Sen. Leahy: Support OPCW and CTBTO Funding
SOURCE : FCNL
Support Full U.S. Funding for the Comprehensive Test Ban Treaty Preparatory Commission and the Organization for the Prohibition of Chemical Weapons
April 20, 2009
Senator Patrick Leahy, Chairman
Subcommittee on State, Foreign Operations, and Related Programs
Committee on Appropriations
127 Dirksen Senate Office Building
Washington, DC 20510
RE: Funding of CTBTO and OPCW in FY 2009 Supplemental and FY 2010 Budget
Dear Senator Leahy:
We are writing you, the Chairman of the Foreign Operations Subcommittee, to ask your help in providing adequate funding in the FY 2009 supplemental appropriations bill and in the forthcoming FY 2010 appropriations bill for international organizations, specifically the Comprehensive Test Ban Treaty Preparatory Commission (CTBTO) and the Organization for the Prohibition of Chemical Weapons (OPCW).
These two important multilateral organizations, along with others, have suffered in recent years with both late and non-payments of annual assessments and voluntary contributions from the Department of State. The OPCW, with an annual budget of about $100 million (of which 20% is funded by the United States), has received its U.S. contribution only in the final month – December – of its fiscal year. The 2009 U.S. assessment of €13,911,948 (about $18,487,927) has yet to be paid to the OPCW although it was due in January. We are told that without additional funding from Congress for FY 2009, it will once again have to wait until the FY 2010 cycle for payment in December. In the case of the CTBTO, on February 26, 2009 the United States paid $20.5 million to cover all of its outstanding arrears. However, the U.S. still owes $24 million for its 2009 assessment and its 2010 assessment of approximately $24 million will soon come due. In the absence of a substantial U.S. contribution totaling $45 million to the CTBTO through the supplemental appropriation request now before Congress and/or the FY 2010 foreign operations appropriations bill, the continued build up and maintenance of the International Monitoring System and other elements of the verification regime would be adversely affected. The United States pays 22% of the CTBO’s budget, which will be $113 million in 2009.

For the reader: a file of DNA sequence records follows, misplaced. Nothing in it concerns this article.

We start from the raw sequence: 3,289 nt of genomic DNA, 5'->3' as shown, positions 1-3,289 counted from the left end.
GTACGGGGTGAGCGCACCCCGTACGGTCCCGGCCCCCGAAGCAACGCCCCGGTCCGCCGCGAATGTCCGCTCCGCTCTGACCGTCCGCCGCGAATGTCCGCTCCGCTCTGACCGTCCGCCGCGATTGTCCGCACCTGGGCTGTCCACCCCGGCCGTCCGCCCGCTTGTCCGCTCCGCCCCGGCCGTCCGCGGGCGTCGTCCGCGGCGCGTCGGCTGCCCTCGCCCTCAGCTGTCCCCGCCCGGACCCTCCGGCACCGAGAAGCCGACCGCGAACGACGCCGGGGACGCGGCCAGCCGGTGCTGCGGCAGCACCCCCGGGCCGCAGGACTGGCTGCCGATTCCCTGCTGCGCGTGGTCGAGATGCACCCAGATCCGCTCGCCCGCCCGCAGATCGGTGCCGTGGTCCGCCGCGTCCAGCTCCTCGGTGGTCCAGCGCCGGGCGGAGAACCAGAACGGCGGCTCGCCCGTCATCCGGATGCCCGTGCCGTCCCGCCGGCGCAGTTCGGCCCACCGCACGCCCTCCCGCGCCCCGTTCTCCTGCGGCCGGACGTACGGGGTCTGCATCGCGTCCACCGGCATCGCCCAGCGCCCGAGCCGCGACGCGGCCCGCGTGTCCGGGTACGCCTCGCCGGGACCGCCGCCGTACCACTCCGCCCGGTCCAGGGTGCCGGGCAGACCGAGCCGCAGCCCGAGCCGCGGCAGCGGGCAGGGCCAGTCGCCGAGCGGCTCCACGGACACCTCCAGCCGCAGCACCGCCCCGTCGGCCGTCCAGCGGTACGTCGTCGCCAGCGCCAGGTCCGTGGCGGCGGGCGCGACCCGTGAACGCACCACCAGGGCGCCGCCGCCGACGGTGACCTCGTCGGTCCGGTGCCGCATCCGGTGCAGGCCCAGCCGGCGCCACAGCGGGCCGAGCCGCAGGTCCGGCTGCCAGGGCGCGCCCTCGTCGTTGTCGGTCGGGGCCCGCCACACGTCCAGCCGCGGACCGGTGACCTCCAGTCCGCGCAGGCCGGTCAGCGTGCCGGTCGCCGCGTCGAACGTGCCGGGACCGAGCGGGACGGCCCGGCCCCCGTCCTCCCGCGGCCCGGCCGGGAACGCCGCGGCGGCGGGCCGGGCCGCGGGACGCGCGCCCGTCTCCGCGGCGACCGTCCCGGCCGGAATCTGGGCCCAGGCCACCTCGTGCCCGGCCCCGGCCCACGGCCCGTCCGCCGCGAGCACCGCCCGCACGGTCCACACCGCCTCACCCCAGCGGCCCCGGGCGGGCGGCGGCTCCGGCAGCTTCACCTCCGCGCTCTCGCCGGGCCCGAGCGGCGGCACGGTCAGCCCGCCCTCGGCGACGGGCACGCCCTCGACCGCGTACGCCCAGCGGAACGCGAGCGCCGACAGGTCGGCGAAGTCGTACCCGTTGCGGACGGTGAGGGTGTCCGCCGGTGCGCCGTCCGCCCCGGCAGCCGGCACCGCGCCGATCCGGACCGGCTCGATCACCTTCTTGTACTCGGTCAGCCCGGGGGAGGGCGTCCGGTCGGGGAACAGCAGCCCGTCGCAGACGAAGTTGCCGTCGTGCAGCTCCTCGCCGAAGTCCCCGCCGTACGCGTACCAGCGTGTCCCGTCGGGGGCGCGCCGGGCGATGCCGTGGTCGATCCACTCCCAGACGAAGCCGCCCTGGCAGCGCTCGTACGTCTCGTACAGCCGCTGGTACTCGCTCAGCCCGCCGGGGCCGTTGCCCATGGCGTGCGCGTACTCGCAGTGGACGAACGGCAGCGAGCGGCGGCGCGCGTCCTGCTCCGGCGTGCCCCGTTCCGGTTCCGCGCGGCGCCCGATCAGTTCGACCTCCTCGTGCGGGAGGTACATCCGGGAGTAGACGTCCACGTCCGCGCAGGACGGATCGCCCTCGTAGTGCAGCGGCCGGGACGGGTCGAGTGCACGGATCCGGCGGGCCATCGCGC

The Obama administration has expressed its strong support for the CTBT and all aspects of the international monitoring and inspection system. On January 13 Secretary of State Hillary Clinton said: “The Obama administration will fully support the CTBT’s International Monitoring System, which gives the United States better capability to detect and identify very low-yield tests than we would on our own.” We request that you provide for full U.S. funding for the CTBTO and OPCW in the FY 2009 supplemental appropriations bill (Contributions to International Organizations in the State Department budget) in order to put an end to this harmful and embarrassing practice of under-funding international organizations dedicated to nuclear and chemical weapons risk reduction. The U.S. delegations to these organizations will attest to the fact that this practice has undermined their influence and credibility and, in some cases, caused the U.S. to lose its voting power.
Secretary of State Clinton acknowledged this problem in her nomination hearing before the Senate Foreign Relations Committee on January 13th and pledged to seek sufficient funds for international organizations to pay outstanding arrears and fully fund annual assessments and contributions henceforth. Only with full annual financial and political support from the United States will these important international organizations be effective. Please let us know if we might provide any additional information for your staff regarding these issues.
Paul F. Walker, Ph.D.
Director, Security and Sustainability
Global Green USA
Arms Control Association
Friends Committee on National Legislation (Quakers) (202) 903-2517
Council for a Livable World
(202) 543-4100 x 2222
Director of Government Affairs
Coordinator Arms Control Advocacy Collaborative